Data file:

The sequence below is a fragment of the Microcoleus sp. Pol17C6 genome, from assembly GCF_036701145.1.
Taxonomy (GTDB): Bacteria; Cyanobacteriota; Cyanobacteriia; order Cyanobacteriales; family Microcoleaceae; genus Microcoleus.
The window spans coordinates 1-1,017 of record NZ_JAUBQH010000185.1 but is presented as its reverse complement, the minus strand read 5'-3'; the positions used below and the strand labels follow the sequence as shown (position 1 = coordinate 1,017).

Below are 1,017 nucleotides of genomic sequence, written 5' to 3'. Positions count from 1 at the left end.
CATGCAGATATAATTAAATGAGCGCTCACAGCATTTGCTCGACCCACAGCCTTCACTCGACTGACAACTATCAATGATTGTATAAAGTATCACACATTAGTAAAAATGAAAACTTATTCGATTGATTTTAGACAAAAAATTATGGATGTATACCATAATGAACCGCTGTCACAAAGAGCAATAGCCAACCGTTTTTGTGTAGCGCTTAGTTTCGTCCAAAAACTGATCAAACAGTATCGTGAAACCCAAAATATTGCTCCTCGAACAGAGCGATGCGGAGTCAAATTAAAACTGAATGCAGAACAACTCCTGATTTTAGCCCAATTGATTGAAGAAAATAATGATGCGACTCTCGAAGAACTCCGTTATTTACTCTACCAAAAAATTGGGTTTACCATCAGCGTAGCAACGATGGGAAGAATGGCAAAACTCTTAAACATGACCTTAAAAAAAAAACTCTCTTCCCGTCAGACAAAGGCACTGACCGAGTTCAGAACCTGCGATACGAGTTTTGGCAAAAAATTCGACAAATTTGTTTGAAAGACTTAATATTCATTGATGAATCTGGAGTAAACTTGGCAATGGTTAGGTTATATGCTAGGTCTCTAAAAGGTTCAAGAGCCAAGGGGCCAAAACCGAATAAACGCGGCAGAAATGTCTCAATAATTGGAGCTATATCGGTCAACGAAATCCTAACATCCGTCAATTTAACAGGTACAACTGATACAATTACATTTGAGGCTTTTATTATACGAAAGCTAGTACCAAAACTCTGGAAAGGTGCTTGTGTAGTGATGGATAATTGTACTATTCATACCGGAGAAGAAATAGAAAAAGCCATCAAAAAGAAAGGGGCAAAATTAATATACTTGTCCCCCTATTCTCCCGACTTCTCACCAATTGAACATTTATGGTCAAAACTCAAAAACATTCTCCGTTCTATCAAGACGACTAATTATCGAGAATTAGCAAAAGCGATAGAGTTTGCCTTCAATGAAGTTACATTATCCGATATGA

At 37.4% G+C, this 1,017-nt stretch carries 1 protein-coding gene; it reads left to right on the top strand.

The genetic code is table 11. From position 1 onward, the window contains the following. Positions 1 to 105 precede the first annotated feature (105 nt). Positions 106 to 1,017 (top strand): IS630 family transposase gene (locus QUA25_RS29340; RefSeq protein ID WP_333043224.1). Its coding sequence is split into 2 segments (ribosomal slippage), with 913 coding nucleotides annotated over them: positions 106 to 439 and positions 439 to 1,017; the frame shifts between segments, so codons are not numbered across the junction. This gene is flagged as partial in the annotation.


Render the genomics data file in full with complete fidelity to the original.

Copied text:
The sequence below is a fragment of the Microcoleus sp. Pol17C6 genome, from assembly GCF_036701145.1.
Taxonomy (GTDB): Bacteria; Cyanobacteriota; Cyanobacteriia; order Cyanobacteriales; family Microcoleaceae; genus Microcoleus.
The window spans coordinates 1-1,017 of record NZ_JAUBQH010000185.1 but is presented as its reverse complement, the minus strand read 5'-3'; the positions used below and the strand labels follow the sequence as shown (position 1 = coordinate 1,017).

Below are 1,017 nucleotides of genomic sequence, written 5' to 3'. Positions count from 1 at the left end.
CATGCAGATATAATTAAATGAGCGCTCACAGCATTTGCTCGACCCACAGCCTTCACTCGACTGACAACTATCAATGATTGTATAAAGTATCACACATTAGTAAAAATGAAAACTTATTCGATTGATTTTAGACAAAAAATTATGGATGTATACCATAATGAACCGCTGTCACAAAGAGCAATAGCCAACCGTTTTTGTGTAGCGCTTAGTTTCGTCCAAAAACTGATCAAACAGTATCGTGAAACCCAAAATATTGCTCCTCGAACAGAGCGATGCGGAGTCAAATTAAAACTGAATGCAGAACAACTCCTGATTTTAGCCCAATTGATTGAAGAAAATAATGATGCGACTCTCGAAGAACTCCGTTATTTACTCTACCAAAAAATTGGGTTTACCATCAGCGTAGCAACGATGGGAAGAATGGCAAAACTCTTAAACATGACCTTAAAAAAAAAACTCTCTTCCCGTCAGACAAAGGCACTGACCGAGTTCAGAACCTGCGATACGAGTTTTGGCAAAAAATTCGACAAATTTGTTTGAAAGACTTAATATTCATTGATGAATCTGGAGTAAACTTGGCAATGGTTAGGTTATATGCTAGGTCTCTAAAAGGTTCAAGAGCCAAGGGGCCAAAACCGAATAAACGCGGCAGAAATGTCTCAATAATTGGAGCTATATCGGTCAACGAAATCCTAACATCCGTCAATTTAACAGGTACAACTGATACAATTACATTTGAGGCTTTTATTATACGAAAGCTAGTACCAAAACTCTGGAAAGGTGCTTGTGTAGTGATGGATAATTGTACTATTCATACCGGAGAAGAAATAGAAAAAGCCATCAAAAAGAAAGGGGCAAAATTAATATACTTGTCCCCCTATTCTCCCGACTTCTCACCAATTGAACATTTATGGTCAAAACTCAAAAACATTCTCCGTTCTATCAAGACGACTAATTATCGAGAATTAGCAAAAGCGATAGAGTTTGCCTTCAATGAAGTTACATTATCCGATATGA

At 37.4% G+C, this 1,017-nt stretch carries 1 protein-coding gene; it reads left to right on the top strand.

The genetic code is table 11. From position 1 onward, the window contains the following. Positions 1 to 105 precede the first annotated feature (105 nt). Positions 106 to 1,017 (top strand): IS630 family transposase gene (locus QUA25_RS29340; RefSeq protein ID WP_333043224.1). Its coding sequence is split into 2 segments (ribosomal slippage), with 913 coding nucleotides annotated over them: positions 106 to 439 and positions 439 to 1,017; the frame shifts between segments, so codons are not numbered across the junction. This gene is flagged as partial in the annotation.